A Look Back at the 2017 WIOA National Convenings
Posted 8/24/2017 7:43 PM by Brandon Carter
This blog was submitted by Byron Zuidema, ETA Deputy Assistant Secretary.
In April and May of 2017, the U.S. Department of Labor, in collaboration with its Education and Health and Human Services partners, hosted three national convenings at different regional locations on the West Coast, East Coast, and in the Midwest. These convenings were intended to support ongoing implementation of the Workforce Innovation and Opportunity Act (WIOA) by building upon the regulations and guidance, virtual training, and resources already available to the system.
It was our hope that attendees at these 2017 national convenings would walk away with a thorough understanding that:
- The regulations are the framework for the progress and change that we can make as a system.
- Program integration is not only a critical component of WIOA but a best practice for serving our customers.
- Designing and delivering services for those customers—job seekers and businesses alike—should be the foundation for accountability
As we reflect back on these three events, which drew nearly 1200 attendees from across the country, we want to share with you what we know about the people who came, a little about the events themselves, and our takeaways:
- The majority of attendees self-identified as connected to State and Local Workforce Boards.
- 49 states were represented across the 2017 convenings; we also had representatives from Guam, Puerto Rico, and the Virgin Islands.
- Financial and Grants Management and Performance Accountability sessions had the highest average attendance across the three convenings, and according to post-event survey responses, performance measures and infrastructure funding agreements are two areas where additional technical assistance would help with continuing WIOA implementation.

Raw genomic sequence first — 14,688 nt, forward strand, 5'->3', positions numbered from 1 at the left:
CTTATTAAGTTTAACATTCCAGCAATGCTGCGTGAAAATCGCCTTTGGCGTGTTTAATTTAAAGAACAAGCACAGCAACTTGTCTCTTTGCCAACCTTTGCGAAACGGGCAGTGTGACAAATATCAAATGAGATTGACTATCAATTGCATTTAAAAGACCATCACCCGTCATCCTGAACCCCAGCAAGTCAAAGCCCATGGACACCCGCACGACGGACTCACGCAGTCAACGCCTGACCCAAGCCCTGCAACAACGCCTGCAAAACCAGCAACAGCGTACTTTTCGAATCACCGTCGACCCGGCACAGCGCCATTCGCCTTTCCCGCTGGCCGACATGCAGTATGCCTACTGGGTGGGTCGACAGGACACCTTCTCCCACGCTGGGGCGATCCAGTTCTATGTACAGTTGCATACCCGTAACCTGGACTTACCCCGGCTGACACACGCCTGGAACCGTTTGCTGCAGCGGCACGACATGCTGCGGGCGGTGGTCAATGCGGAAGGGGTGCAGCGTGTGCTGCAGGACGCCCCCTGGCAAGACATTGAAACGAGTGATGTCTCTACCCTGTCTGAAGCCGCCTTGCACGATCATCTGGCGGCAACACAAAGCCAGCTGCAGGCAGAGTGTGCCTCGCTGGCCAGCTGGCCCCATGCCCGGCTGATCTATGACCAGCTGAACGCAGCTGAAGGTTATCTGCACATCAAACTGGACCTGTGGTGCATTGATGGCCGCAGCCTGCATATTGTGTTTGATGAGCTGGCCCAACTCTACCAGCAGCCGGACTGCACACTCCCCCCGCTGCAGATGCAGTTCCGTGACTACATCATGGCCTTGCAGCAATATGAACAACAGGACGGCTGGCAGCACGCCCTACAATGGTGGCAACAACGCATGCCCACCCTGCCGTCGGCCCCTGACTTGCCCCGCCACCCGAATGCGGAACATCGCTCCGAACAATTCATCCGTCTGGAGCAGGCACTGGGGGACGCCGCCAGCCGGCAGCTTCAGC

Overall, the convenings were a resounding success, but attendees did raise the same issue Federal staff identified along the way—people are at various stages with implementation. The system is made up of many “end-users” of information, making it difficult to ensure the content meets everyone’s needs. We will keep this in mind as we continue to develop resources to aid you in your WIOA implementation journeys.
Another thing that became very clear to our Federal team through the convenings is that the work you are doing to implement and operate WIOA is not only changing the system, but also changing individual lives. It is clear that your commitment to innovation and service delivery provide opportunities that have a real and measurable impact.
Thank you—for all that you have done and all that you will continue to do.
If you are interested in hearing some of your convening colleagues discuss what innovation means to them and how they are using it to implement WIOA, you can check out the newly released WIOA Innovation Station videos here: https://ion.workforcegps.org/resources/2017/06/20/13/50/WIOA_Innovation_Station.